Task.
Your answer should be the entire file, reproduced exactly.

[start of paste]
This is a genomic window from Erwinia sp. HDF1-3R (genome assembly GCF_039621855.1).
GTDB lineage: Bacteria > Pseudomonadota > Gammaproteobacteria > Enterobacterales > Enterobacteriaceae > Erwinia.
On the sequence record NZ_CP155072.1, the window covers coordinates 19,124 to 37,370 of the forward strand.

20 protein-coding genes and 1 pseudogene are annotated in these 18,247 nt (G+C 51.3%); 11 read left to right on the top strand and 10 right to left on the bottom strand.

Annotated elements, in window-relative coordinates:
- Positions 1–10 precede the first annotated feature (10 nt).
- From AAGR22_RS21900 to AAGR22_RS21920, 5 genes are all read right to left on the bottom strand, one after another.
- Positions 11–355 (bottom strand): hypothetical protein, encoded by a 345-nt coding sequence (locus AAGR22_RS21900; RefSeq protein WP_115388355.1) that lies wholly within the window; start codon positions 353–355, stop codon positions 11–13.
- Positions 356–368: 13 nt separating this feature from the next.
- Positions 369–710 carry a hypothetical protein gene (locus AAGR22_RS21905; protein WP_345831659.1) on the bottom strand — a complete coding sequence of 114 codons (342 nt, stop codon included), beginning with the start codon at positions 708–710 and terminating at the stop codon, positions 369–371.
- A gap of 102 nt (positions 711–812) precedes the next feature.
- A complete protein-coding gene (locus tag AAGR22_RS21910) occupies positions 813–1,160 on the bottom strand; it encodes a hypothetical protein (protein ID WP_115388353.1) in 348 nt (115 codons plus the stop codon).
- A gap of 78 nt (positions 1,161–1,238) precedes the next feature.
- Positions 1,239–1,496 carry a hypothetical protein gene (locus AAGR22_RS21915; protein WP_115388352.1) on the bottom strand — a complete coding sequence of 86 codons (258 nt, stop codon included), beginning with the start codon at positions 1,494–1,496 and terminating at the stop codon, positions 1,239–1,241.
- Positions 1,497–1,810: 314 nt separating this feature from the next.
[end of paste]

This is a genomic window from Erwinia sp. HDF1-3R (genome assembly GCF_039621855.1).
GTDB lineage: Bacteria > Pseudomonadota > Gammaproteobacteria > Enterobacterales > Enterobacteriaceae > Erwinia.
On the sequence record NZ_CP155072.1, the window covers coordinates 19,124 to 37,370 of the forward strand.

20 protein-coding genes and 1 pseudogene are annotated in these 18,247 nt (G+C 51.3%); 11 read left to right on the top strand and 10 right to left on the bottom strand.

Annotated elements, in window-relative coordinates:
- Positions 1–10 precede the first annotated feature (10 nt).
- From AAGR22_RS21900 to AAGR22_RS21920, 5 genes are all read right to left on the bottom strand, one after another.
- Positions 11–355 (bottom strand): hypothetical protein, encoded by a 345-nt coding sequence (locus AAGR22_RS21900; RefSeq protein WP_115388355.1) that lies wholly within the window; start codon positions 353–355, stop codon positions 11–13.
- Positions 356–368: 13 nt separating this feature from the next.
- Positions 369–710 carry a hypothetical protein gene (locus AAGR22_RS21905; protein WP_345831659.1) on the bottom strand — a complete coding sequence of 114 codons (342 nt, stop codon included), beginning with the start codon at positions 708–710 and terminating at the stop codon, positions 369–371.
- A gap of 102 nt (positions 711–812) precedes the next feature.
- A complete protein-coding gene (locus tag AAGR22_RS21910) occupies positions 813–1,160 on the bottom strand; it encodes a hypothetical protein (protein ID WP_115388353.1) in 348 nt (115 codons plus the stop codon).
- A gap of 78 nt (positions 1,161–1,238) precedes the next feature.
- Positions 1,239–1,496 carry a hypothetical protein gene (locus AAGR22_RS21915; protein WP_115388352.1) on the bottom strand — a complete coding sequence of 86 codons (258 nt, stop codon included), beginning with the start codon at positions 1,494–1,496 and terminating at the stop codon, positions 1,239–1,241.
- Positions 1,497–1,810: 314 nt separating this feature from the next.